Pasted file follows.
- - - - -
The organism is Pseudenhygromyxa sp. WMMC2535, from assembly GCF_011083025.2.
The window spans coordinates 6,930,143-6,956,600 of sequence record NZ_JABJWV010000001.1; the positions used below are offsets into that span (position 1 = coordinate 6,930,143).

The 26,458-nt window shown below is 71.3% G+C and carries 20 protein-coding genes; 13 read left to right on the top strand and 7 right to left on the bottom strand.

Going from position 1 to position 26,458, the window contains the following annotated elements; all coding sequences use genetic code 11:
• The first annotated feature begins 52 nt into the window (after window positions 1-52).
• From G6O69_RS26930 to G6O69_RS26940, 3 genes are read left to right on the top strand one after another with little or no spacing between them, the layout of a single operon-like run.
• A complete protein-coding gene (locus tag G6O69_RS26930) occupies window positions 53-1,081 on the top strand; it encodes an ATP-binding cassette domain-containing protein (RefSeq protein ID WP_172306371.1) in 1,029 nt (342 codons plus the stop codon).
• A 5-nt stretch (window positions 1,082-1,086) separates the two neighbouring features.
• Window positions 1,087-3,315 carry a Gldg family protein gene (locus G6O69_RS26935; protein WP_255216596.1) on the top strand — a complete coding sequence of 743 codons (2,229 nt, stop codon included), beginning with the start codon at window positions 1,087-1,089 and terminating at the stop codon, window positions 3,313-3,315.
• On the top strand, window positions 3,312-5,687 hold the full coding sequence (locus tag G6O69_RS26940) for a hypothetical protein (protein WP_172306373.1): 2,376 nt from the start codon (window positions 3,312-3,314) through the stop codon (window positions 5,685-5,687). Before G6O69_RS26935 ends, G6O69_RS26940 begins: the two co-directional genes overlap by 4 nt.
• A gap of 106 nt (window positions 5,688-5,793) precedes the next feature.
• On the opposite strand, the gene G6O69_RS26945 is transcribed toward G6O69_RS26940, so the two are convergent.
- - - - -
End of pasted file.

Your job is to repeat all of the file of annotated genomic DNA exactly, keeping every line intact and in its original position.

The organism is Pseudenhygromyxa sp. WMMC2535, from assembly GCF_011083025.2.
The window spans coordinates 6,930,143-6,956,600 of sequence record NZ_JABJWV010000001.1; the positions used below are offsets into that span (position 1 = coordinate 6,930,143).

The 26,458-nt window shown below is 71.3% G+C and carries 20 protein-coding genes; 13 read left to right on the top strand and 7 right to left on the bottom strand.

Going from position 1 to position 26,458, the window contains the following annotated elements; all coding sequences use genetic code 11:
• The first annotated feature begins 52 nt into the window (after window positions 1-52).
• From G6O69_RS26930 to G6O69_RS26940, 3 genes are read left to right on the top strand one after another with little or no spacing between them, the layout of a single operon-like run.
• A complete protein-coding gene (locus tag G6O69_RS26930) occupies window positions 53-1,081 on the top strand; it encodes an ATP-binding cassette domain-containing protein (RefSeq protein ID WP_172306371.1) in 1,029 nt (342 codons plus the stop codon).
• A 5-nt stretch (window positions 1,082-1,086) separates the two neighbouring features.
• Window positions 1,087-3,315 carry a Gldg family protein gene (locus G6O69_RS26935; protein WP_255216596.1) on the top strand — a complete coding sequence of 743 codons (2,229 nt, stop codon included), beginning with the start codon at window positions 1,087-1,089 and terminating at the stop codon, window positions 3,313-3,315.
• On the top strand, window positions 3,312-5,687 hold the full coding sequence (locus tag G6O69_RS26940) for a hypothetical protein (protein WP_172306373.1): 2,376 nt from the start codon (window positions 3,312-3,314) through the stop codon (window positions 5,685-5,687). Before G6O69_RS26935 ends, G6O69_RS26940 begins: the two co-directional genes overlap by 4 nt.
• A gap of 106 nt (window positions 5,688-5,793) precedes the next feature.
• On the opposite strand, the gene G6O69_RS26945 is transcribed toward G6O69_RS26940, so the two are convergent.